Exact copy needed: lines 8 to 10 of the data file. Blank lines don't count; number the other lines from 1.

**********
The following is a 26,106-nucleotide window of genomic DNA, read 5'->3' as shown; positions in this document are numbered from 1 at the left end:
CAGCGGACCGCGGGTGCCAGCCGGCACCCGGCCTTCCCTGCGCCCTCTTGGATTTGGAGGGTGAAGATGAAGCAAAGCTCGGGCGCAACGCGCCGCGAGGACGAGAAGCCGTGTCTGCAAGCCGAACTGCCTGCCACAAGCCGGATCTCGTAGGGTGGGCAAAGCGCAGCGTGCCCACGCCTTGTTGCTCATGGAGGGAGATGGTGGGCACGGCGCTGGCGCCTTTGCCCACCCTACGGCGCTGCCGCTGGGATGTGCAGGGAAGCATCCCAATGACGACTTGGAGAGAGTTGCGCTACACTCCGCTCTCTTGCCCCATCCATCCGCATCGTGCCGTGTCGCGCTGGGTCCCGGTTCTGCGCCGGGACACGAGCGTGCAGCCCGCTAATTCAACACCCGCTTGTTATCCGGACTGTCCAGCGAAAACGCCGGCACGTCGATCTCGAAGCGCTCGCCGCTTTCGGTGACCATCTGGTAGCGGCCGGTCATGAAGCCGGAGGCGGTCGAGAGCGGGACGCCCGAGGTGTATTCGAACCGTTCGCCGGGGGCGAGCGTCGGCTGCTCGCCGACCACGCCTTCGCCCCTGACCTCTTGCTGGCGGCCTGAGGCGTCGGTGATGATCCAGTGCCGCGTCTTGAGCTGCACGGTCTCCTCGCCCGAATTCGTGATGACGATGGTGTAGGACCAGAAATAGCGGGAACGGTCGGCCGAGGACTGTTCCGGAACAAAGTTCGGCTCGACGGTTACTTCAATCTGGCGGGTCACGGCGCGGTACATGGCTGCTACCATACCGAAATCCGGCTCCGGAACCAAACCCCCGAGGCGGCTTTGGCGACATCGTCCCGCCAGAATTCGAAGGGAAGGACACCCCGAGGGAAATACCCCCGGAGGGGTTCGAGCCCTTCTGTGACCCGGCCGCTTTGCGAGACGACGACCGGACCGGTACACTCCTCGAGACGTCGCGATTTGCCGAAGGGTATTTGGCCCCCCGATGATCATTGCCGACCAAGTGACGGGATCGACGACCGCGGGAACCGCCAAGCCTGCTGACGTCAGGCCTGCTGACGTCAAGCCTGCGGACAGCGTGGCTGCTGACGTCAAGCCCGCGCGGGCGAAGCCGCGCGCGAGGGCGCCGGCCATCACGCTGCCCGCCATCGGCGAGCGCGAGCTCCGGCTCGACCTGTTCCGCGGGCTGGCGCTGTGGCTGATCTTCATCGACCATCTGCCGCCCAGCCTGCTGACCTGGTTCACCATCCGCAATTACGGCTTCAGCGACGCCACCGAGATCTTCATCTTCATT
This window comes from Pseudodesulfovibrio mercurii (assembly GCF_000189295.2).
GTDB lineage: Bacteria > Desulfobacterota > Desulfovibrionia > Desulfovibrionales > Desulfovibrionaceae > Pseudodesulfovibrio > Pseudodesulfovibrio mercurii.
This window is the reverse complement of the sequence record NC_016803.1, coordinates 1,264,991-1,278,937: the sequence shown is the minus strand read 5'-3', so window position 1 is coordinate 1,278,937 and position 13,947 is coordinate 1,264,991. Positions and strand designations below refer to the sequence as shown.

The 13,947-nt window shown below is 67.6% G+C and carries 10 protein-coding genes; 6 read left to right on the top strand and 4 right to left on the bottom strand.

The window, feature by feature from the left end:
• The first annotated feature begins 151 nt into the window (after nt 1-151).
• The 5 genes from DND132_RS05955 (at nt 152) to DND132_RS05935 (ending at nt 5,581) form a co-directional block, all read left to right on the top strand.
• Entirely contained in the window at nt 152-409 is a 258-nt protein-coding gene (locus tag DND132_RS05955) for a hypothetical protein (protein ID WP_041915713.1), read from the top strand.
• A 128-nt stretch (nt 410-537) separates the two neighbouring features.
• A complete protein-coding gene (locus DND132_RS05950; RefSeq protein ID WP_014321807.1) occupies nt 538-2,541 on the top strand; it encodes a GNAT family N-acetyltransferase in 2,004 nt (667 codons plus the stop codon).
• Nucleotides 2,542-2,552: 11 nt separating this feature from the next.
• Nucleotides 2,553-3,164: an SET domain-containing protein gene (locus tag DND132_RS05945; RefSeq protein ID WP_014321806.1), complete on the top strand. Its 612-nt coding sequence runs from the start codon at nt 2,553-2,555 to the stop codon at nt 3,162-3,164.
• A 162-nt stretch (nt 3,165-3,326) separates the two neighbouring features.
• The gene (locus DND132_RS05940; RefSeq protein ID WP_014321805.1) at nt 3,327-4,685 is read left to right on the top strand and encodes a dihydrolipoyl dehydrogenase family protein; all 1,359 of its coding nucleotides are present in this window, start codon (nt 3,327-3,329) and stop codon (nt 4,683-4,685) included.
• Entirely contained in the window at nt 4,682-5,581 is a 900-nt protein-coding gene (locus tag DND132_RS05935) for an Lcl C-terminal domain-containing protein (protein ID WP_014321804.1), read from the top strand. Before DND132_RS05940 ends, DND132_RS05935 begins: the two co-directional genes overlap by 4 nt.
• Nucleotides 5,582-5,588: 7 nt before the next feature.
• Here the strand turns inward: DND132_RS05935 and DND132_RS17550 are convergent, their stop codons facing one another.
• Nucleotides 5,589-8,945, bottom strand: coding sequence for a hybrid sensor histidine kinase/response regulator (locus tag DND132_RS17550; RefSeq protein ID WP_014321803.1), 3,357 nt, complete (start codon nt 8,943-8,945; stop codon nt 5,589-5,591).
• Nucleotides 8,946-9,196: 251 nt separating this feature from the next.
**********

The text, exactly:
• The first annotated feature begins 151 nt into the window (after nt 1-151).
• The 5 genes from DND132_RS05955 (at nt 152) to DND132_RS05935 (ending at nt 5,581) form a co-directional block, all read left to right on the top strand.
• Entirely contained in the window at nt 152-409 is a 258-nt protein-coding gene (locus tag DND132_RS05955) for a hypothetical protein (protein ID WP_041915713.1), read from the top strand.